[Fig.1 Scores of active fires were burning in eastern India and the mountainous provinces of northwest Burma (Myanmar) on March 9, 2009, when the Moderate Resolution Imaging Spectroradiometer (MODIS) on NASA’s Aqua satellite passed overhead and captured this photo-like image. Locations where the sensor detected active fires are outlined in red. Agricultural and other land-maintenance fires are common in the area this time of year (dry season), so many of these fires were probably intentionally started by people. However, as in all parts of the world, intentional fires occasionally get out of control. Some of the larger or smokier fires in this scene could be accidental forest fires.Image credit: Jeff Schmaltz, NASA's MODIS Rapid Response TeamText credit: Rebecca Lindsey, NASA's Earth Observatory.]
Forest Fires in Nepal
[Fig. 2. On March 12, 2009, the Moderate Resolution Imaging Spectroradiometer (MODIS) on NASA’s Aqua satellite caught a glimpse of a relatively rare event: large–scale forest fires in the Himalaya Mountains of Nepal. Places where the sensor detected active fires are outlined in red. The numerous small fires in southern Nepal may not be wildfires, but rather agricultural or other land-management fires.The image is centered on Nepal, and it shows the towering Himalaya Mountains arcing through the small country. Many national parks and conservation areas are located along the northern border of the country, and the fires appear to be burning in or very near some of them. Five people were killed by the forest fire southwest of Annapurna in early March; according to a news report they were overtaken while in the forest gathering firewood. According to that report, Nepal commonly experiences some small forest fires each spring, which is the end of the dry season there. However, conditions during the fall and winter of 2008 and 2009 were unusually dry, and fires set by poachers to flush game may have gotten out of control.Image credit: Jeff Schmaltz, NASA's MODIS Rapid Response TeamText credit: Rebecca Lindsey, NASA's Earth Observatory ]
Fires in West Africa
The forest is also vital as a watershed. Because of the thick humus layer, loose soil, and soil-retaining powers of the trees' long roots, forests are vitally important for preserving adequate water supplies. Almost all water ultimately feeds from forest rivers and lakes and from forest-derived water tables. In addition, the forest provides shelter for wildlife, recreation and aesthetic renewal for people, and irreplaceable supplies of oxygen and soil nutrients. Deforestation, particularly in the tropical rain forests, has become a major environmental concern, as it can destabilize the earth's temperature, humidity, and carbon dioxide levels.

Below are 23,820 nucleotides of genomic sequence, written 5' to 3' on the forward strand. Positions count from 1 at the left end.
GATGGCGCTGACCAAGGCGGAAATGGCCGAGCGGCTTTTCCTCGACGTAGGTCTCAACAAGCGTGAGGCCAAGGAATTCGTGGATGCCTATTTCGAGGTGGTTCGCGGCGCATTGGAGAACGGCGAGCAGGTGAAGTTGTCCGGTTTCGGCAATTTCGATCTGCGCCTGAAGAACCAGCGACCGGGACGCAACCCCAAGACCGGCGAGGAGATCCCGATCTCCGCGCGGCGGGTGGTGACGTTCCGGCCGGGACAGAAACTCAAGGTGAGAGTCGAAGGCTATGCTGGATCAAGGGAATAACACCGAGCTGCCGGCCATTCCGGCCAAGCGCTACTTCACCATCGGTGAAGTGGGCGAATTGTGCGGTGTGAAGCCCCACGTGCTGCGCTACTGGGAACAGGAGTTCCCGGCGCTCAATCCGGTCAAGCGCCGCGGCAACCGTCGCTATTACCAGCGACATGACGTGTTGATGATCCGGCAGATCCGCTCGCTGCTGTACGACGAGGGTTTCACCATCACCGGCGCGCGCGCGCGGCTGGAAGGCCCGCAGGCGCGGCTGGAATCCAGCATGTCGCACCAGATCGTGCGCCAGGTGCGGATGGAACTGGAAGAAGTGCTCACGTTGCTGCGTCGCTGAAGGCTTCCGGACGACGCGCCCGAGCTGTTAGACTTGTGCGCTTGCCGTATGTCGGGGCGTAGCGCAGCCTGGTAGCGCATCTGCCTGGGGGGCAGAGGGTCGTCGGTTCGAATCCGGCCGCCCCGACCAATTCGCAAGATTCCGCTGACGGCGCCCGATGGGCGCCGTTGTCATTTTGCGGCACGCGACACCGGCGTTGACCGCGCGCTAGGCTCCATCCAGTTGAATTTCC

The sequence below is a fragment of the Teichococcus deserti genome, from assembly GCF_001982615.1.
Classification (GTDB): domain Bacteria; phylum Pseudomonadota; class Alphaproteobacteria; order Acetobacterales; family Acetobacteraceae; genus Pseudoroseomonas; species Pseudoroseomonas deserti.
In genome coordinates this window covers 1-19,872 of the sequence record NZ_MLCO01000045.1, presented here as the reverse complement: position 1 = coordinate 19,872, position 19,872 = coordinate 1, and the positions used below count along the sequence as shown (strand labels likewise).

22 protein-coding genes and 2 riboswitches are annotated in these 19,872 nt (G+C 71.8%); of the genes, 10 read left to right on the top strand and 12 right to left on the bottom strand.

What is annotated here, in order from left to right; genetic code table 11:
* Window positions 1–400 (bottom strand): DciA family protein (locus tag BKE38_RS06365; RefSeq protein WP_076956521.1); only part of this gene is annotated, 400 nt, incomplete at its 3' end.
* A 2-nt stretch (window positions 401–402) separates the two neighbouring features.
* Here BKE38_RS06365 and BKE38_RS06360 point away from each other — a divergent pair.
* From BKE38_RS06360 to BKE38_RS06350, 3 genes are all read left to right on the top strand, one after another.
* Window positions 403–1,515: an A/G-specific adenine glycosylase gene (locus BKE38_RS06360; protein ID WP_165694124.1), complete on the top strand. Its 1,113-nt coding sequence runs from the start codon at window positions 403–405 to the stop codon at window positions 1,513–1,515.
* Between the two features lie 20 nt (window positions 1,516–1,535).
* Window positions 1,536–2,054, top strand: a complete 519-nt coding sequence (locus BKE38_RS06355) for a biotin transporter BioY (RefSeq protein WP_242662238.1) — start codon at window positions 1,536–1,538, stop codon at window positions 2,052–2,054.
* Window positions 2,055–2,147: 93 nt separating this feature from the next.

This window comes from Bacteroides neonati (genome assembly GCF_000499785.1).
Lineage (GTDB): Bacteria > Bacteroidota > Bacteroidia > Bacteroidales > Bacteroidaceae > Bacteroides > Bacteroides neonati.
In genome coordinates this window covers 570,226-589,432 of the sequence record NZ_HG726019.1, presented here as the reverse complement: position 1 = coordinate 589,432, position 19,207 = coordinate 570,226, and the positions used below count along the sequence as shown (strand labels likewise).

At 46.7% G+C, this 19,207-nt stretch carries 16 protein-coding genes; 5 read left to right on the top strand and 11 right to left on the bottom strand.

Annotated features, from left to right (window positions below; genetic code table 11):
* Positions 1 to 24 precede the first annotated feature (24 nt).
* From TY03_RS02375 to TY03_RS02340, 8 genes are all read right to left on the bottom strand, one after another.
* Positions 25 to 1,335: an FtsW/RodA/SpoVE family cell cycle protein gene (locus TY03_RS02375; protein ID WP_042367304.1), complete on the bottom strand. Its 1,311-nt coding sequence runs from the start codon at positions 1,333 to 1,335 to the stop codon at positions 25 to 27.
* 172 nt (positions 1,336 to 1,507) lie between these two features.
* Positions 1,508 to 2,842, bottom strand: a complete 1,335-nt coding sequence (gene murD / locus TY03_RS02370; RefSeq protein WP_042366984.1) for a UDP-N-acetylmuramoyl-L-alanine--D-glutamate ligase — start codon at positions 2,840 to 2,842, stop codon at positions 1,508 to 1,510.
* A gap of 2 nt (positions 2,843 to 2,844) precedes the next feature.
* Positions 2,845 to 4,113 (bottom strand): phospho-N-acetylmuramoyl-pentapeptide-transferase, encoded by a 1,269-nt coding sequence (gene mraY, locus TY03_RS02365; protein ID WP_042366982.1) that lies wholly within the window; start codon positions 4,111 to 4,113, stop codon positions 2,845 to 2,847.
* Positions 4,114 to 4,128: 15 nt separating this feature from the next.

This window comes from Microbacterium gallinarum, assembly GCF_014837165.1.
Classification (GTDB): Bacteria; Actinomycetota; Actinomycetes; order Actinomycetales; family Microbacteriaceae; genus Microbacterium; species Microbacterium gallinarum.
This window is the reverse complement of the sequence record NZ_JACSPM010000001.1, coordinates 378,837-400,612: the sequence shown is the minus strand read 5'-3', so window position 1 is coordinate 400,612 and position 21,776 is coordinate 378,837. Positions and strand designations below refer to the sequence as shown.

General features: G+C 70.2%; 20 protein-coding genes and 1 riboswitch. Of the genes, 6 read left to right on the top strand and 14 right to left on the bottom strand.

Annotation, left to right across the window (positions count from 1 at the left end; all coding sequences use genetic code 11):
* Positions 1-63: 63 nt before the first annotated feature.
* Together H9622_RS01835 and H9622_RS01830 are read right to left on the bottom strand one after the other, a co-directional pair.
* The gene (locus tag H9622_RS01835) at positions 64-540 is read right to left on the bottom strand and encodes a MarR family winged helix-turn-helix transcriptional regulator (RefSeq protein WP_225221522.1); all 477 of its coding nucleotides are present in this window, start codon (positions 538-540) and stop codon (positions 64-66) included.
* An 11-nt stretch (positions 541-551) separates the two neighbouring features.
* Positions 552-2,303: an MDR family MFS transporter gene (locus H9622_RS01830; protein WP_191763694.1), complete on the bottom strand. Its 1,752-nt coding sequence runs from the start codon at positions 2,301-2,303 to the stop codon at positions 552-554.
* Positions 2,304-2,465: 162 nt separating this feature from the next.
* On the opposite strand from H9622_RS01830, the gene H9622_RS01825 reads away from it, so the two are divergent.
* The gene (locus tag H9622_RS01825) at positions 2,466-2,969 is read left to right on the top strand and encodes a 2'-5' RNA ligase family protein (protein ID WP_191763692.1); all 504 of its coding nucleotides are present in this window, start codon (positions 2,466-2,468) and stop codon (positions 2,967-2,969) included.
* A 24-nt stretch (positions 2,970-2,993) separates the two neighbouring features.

Besides being the source for food, plants help us in a number of other ways. Animals, including humans, inhale oxygen and exhale carbon dioxide; plants take up carbon dioxide and in return they release oxygen – this exchange is very important. Forests in particular act as a huge carbon dioxide sink. If there were not enough trees to absorb carbon dioxide, its accumulation would make the environment poisonous. Over the last 150 years, the amount of carbon dioxide has increased.
While all living plant matter absorbs CO2 as part of photosynthesis, trees process significantly more than smaller plants due to their large size and extensive root structures. In essence, trees, as kings of the plant world, have much more “woody biomass” to store CO2 than smaller plants, and as a result are considered nature’s most efficient “carbon sinks.”
According to the U.S. Department of Energy (DOE), tree species that grow quickly and live long are ideal carbon sinks.
Forests are carbon stores, and they are carbon dioxide sinks when they are increasing in density or area. In Canada's boreal forests as much as 80% of the total carbon is stored in the soils as dead organic matter. A 40-year study of African, Asian, and South American tropical forests by the University of Leeds, shows tropical forests absorb about 18% of all carbon dioxide added by fossil fuels, thus buffering some effects of global warming. Tropical reforestation can mitigate global warming until all available land has been reforested with mature forests. About 70-80 billion tonnes of carbon dioxide are fixed annually by terrestrial and aquatic photoautotrophs.
Life expectancy of forests varies throughout the world, influenced by tree species, site conditions and natural disturbance patterns. In some forests carbon may be stored for centuries, while in other forests carbon is released with frequent stand replacing fires.
From the last hundred years forests are being reduced drastically due to forest fire, the most common hazard in forests. Though the forests fires are as old as the forests
themselves, but in recent years the incidence of forest fire, either man made or natural, has increased many fold.
During the 1997-98 El Nino 20M hectares burnt. This one event released 2.6 billion tons of carbon - the highest annual increase since measurements began. They were so massive that the output of CO2 from combustion reached 40% of the world total. This happened again in 2006.
Indonesian fires have shown us that catastrophic events in small areas can release vast amounts that have been locked away for millennia.